Earlier, I read Brandon Watsons interesting take on the whole closed vs open platforms debate (which can be read here), and I feel like chiming in on the argument.
First of all, I want to define what I mean. I’m not talking about open source or closed source, but the distribution method of 3rd party applications. iPhone is a closed platform. All software has to be certified by Apple to be run, and can only be got via Apples App Store. Windows Mobile 6.X is a relatively open platform. You can install whatever you like or want, but there’s a marketplace for certified software that is more useful and easier to use if you’re new to the platform. Android is similar, though the marketplace has no certification, so you have no idea if anything works, Android has one advantage other the WM6.X Marketplace, which is that software is required to ask permission for most key tasks, such as access to PIM or the dialler. No such method exists with WM6.X. You can also side load on Android.
WP7, to contrast with WM6.X is a combination of the iPhones completely locked down marketplace, and the Android manifests. Each application must be certified by MS and can only be distributed via Marketplace, but each package (*.xap) includes a manifest file stating which permissions the app has, for example, file system access.
As a new user to a platform, the WP7 method seems ideal, it means there’s a limit to what you can break, and you have someone to hold your hand and say "it’ll be fine", however, as a power user and developer, I want the ability to do what I want with my phone.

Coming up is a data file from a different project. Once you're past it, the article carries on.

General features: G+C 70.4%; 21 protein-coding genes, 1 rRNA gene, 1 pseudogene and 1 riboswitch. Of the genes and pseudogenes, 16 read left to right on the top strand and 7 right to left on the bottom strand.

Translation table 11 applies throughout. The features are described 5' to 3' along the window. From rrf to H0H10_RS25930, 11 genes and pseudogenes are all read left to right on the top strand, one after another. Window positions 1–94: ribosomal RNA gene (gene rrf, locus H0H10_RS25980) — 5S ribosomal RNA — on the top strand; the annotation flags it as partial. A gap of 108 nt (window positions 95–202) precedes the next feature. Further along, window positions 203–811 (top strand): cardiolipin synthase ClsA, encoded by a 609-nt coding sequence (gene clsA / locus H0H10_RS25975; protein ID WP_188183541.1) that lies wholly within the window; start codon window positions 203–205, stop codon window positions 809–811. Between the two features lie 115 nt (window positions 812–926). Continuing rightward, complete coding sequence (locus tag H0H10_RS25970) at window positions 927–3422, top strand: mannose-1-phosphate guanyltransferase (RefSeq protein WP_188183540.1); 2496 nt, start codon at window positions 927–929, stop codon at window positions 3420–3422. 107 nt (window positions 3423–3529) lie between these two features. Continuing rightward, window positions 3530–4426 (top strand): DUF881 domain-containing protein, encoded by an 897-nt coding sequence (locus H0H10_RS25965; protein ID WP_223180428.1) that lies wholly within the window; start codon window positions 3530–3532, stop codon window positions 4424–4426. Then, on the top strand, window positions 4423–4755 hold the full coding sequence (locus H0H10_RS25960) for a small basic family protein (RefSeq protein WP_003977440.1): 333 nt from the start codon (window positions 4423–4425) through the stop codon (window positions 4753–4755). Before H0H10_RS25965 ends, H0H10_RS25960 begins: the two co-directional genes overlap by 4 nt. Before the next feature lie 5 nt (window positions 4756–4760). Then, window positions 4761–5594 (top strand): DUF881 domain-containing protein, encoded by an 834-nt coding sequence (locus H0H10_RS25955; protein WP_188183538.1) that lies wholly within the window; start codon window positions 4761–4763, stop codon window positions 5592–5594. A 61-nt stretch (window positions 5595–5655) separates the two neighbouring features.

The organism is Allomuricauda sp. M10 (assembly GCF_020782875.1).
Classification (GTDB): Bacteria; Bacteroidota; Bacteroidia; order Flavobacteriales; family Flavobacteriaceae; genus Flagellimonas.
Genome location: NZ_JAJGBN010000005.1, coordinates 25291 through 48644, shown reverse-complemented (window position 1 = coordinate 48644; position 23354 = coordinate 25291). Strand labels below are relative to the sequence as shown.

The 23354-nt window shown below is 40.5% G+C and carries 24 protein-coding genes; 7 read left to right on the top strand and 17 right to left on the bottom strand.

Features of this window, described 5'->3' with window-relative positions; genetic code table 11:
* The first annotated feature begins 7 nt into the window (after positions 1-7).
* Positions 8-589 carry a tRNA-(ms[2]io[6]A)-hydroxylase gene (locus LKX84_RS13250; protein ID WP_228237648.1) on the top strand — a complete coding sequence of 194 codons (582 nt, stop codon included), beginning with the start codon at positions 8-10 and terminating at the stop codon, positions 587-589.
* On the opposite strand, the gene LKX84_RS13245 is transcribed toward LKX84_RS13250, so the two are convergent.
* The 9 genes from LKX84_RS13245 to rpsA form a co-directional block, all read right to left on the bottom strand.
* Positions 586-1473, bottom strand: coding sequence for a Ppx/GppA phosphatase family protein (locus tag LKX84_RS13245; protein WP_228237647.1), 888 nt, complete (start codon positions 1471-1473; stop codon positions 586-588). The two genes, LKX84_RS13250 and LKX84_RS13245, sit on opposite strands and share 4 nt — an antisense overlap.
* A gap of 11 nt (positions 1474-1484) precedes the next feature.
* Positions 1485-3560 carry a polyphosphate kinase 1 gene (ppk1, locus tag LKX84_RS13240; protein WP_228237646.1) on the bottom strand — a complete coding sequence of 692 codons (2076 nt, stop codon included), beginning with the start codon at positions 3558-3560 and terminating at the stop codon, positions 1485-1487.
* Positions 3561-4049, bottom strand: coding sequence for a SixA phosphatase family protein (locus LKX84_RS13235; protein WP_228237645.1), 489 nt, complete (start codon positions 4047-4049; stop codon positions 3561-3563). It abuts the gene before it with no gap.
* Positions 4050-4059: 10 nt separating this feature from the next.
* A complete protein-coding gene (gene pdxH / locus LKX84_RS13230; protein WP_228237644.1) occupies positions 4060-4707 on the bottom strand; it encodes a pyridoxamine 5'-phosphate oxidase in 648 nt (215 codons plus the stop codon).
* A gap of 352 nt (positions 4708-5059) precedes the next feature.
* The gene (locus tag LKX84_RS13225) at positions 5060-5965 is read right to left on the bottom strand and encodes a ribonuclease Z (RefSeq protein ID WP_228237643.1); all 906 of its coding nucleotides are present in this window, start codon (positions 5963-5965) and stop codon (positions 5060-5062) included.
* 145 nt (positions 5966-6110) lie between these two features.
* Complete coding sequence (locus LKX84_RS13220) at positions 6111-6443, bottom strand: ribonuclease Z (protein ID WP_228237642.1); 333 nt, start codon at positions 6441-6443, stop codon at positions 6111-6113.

There are a few applications I regularly use which won’t be permitted on Marketplace for WP7, but which are possible to make in XNA/Silverlight. iContact (whilst written in C++) is a great example of this. It requires access to PIM, is a replacement for the contact system (which I think is prohibited), and requires access to the file system. It would be possible to write in C# using .Net CF, but wouldn’t be permitted on Marketplace. It may be I don’t need iContact on WP7, but I still want the option. There’s no technological reason for not allowing it, it’s purely to protect end users who don’t understand the risks.
With WM6.X (which I think is an ideal medium) iContact and other applications are possible. They can be distributed via other means, and can allow users to run what they want on their device. Yes, it’s not for everyone, but I suspect the majority of the readers of this site would love to have side loading in WP7.
I don’t think side loading should be enabled straight out of the box, that’s asking for trouble with unfamiliar users, and would ultimately lead to a lot of bad press for WP7, but what if there was a checkbox in the settings for "Enable file system access", or "Enable unsigned applications". Power users can mostly take care of themselves, and will know if they install something that breaks things, it’s their fault, and end users most likely will never try and check that box.
There isn’t one solution that lets power users and normal users get what they want out of the platform, but there could at least be some provision for both, not constraining power users to the limits of the average user (or tossing a new user in at the deep end).